Anyway, it doesn’t matter because the rest of "City Primeval" is a bonanza. Nick Zedd sums up NYC, but he may as well be summing up the many scenes remembered in this book: "As a transit station, NYC used to be a good place to experiment and discover new ways of living, but the vile destruction of history and culture has resulted in a hostile environment for free thinkers, truth seekers and innovators who have never belonged to the privileged class that dominates and controls all institutions."
"City Primeval" is almost worth the price of admission just for Zedd’s single page of bile. It’s beautiful. There’s more, lots more, on the NYC culture and you’re in for a treat; but I’ll just add that the NYC section ends with an article by honorary Aussie Mark Steiner, who spends his days shuffling between Europe, the Bug Apple and Melbourne. Mad as a brush, of course, but he wields a hypnotic guitar and if you don’t see him in your gig guide, call the bugger and drag him down here.
Hell, Mark is an old romantic softy, he makes buying a T-shirt (with a list of thuggery prices offered by the original Purple Gang on the back) in NY seem engaging … speaking of which; “The cashier was furious, banging the phone against the wall, as if he didn’t see me come in. ‘Goddammit! Try to call 911 and it’s fuckin’ busy! Fuckin’ typical!".
Yeah, Noo Yawk. Ya gotta luv it, L-U-V.
Moving further …
Some of you will recognise some perhaps inevitable names here: there’s an interview with Lydia Lunch, talking about Rowland S. Howard and the Birthday Party, Crime and the City Solution, Christoph Dreher (of Die Haut) and the like.
Certainly no venture into modern Berlin culture can ignore folk like Einsturzende Neubauten, nor Prague with the Plastic People of the Universe. Of course you will see a swathe of names you’re not familiar with. At this point "City Primeval" becomes an anthology of artists which command investigation; the familiar surrounded by an equally tempting array of talent. Ian Wright describes "The Night I Screamed Louder than Alan Vega" (a Suicide gig in Berlin), Julia Murakami describes her first day in Berlin (a frustrating interlude with the police), and there’s an interview with expat Aussie Bruno Adams (1963-2009) - "Once Upon A Time" (Melb) and "Fatal Shore" (Berlin) - and there’s a short piece by expat Aussie Chris Hughes. Expat Aussies litter Berlin, apparently.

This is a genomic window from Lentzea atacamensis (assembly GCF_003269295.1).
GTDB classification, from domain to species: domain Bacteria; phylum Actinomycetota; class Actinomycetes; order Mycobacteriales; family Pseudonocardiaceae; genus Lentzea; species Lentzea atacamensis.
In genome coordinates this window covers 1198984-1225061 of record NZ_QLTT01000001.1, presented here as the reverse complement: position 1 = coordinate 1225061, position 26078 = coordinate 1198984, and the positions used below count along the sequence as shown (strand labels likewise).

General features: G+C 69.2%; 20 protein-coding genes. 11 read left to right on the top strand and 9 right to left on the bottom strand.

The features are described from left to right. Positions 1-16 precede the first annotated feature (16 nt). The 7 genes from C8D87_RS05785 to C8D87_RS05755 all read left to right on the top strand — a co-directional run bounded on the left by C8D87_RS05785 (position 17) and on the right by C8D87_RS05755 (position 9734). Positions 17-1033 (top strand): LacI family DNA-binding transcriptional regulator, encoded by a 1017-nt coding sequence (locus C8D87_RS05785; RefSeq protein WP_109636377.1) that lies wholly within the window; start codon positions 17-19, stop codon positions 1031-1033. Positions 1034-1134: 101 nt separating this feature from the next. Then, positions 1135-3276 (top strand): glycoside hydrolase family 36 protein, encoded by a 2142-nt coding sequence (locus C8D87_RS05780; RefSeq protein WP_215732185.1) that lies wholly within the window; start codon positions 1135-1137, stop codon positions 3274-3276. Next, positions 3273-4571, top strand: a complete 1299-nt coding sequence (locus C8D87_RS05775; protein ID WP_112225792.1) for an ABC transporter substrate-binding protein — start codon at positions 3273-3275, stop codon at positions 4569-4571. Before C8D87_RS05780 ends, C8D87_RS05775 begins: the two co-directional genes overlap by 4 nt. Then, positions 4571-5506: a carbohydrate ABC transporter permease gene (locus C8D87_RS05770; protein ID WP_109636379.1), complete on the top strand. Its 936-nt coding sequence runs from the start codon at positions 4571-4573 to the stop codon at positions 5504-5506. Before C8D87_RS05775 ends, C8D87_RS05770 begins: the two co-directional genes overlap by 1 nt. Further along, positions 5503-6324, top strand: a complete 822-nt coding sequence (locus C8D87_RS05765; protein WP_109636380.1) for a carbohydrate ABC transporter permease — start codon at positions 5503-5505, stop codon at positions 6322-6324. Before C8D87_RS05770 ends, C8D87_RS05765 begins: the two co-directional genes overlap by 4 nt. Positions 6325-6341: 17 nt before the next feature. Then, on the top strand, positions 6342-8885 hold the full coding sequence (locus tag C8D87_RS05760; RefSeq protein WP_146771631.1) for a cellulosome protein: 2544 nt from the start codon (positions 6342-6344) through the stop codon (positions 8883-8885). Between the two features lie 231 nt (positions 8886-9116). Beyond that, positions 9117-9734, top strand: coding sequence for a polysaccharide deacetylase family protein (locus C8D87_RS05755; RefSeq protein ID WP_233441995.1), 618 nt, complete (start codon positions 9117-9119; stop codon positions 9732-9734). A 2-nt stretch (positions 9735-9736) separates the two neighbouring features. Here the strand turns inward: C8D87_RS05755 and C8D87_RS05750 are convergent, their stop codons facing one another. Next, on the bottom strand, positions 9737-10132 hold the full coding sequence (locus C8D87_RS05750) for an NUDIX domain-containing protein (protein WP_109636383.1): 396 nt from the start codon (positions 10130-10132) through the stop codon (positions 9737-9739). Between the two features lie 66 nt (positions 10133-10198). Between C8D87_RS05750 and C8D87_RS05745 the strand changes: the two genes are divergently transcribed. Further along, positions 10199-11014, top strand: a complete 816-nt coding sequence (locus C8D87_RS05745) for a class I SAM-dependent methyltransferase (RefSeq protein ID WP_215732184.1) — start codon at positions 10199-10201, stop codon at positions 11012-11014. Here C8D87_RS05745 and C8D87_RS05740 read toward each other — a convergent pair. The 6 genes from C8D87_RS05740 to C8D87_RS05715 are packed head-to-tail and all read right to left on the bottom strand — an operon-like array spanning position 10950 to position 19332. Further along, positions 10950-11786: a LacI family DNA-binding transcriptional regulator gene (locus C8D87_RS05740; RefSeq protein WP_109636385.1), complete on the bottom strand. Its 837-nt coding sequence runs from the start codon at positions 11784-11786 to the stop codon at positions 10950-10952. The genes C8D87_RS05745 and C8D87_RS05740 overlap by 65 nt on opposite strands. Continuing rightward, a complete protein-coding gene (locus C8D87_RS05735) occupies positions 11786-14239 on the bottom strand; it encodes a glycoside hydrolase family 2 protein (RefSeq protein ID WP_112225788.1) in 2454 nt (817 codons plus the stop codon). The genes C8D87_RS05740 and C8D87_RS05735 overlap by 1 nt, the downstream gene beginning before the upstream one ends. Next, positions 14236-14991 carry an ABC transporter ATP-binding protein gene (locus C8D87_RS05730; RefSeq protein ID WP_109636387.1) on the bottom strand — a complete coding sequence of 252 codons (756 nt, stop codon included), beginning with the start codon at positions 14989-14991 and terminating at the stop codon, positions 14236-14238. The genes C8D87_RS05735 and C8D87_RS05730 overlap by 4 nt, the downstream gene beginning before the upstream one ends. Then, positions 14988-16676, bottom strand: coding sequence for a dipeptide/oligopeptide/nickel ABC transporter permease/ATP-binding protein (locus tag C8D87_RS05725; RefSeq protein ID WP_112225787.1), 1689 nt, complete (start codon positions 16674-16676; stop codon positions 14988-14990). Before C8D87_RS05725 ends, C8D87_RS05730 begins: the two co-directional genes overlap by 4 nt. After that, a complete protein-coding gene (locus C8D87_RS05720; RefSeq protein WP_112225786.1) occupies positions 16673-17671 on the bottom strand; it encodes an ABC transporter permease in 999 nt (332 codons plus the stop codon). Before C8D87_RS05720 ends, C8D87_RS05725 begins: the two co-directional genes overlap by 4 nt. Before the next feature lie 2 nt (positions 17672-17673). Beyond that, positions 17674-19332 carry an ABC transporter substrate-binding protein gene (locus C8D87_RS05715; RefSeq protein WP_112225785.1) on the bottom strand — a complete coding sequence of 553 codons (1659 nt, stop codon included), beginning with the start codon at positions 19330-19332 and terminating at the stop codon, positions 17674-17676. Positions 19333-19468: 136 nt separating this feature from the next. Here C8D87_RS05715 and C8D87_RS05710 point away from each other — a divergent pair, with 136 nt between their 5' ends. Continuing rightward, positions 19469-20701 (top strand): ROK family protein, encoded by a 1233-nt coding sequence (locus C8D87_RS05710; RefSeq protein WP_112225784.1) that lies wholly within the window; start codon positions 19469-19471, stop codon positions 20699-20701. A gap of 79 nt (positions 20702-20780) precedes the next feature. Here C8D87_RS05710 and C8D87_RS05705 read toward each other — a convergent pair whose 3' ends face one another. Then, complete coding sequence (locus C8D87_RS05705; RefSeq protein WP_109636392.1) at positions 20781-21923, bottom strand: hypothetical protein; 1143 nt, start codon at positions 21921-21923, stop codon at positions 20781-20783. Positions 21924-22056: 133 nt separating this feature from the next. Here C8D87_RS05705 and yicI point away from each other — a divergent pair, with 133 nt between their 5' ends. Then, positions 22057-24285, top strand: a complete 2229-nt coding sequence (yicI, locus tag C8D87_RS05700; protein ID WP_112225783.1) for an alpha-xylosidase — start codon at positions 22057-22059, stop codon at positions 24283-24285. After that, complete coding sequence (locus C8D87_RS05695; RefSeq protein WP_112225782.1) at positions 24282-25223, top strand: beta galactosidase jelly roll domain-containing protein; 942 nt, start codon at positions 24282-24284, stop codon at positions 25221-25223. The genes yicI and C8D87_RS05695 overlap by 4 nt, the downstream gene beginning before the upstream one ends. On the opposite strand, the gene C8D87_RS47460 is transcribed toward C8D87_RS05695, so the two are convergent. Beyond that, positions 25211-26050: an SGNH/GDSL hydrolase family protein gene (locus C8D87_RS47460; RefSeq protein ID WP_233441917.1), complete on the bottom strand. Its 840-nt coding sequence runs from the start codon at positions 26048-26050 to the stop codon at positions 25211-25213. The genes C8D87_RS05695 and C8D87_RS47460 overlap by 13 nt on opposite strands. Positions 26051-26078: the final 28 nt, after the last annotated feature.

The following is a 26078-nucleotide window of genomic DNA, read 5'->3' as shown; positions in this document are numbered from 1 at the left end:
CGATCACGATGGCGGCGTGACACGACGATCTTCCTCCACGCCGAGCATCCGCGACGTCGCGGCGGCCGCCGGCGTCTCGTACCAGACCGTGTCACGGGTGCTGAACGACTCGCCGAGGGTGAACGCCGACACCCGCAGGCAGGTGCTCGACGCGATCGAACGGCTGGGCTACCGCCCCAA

But I’m only showing you these to get your attention. Without giving too much away, the sheer variance and diversity of quality art and cultural warp here is its main attraction. Place yourself in a grim, drear town where the artistic types find each other. Forgotten in crumbling, abandoned buildings owned by careless rich people, rules bend, snap, break and transform into new norms as new cultures form, expand and naturally taking over until the culture runs (naturally) out of nutrients.
The sheer effervescence of the human creative spirit, often in numbing or impoverished circumstances, is enough to give the bleakest of souls hope. Certainly this hasn’t been the first or last time we’ve seen this - British music-hall springs to mind, as does Rebetiko - and ‘City Primeval’ is inspirational.
Reflecting on my own past, I recall scenes I knew and visited but could not truthfully describe myself as a part of; for example, the Beulah Road mob, 205, even the Chicken Inn.
After reading "City Primeval" I really do wish someone would document those scenes.
Get it here. Apparently it ain’t on Book Depository, so you may have to order it through your local culture emporium, or perhaps the FB page.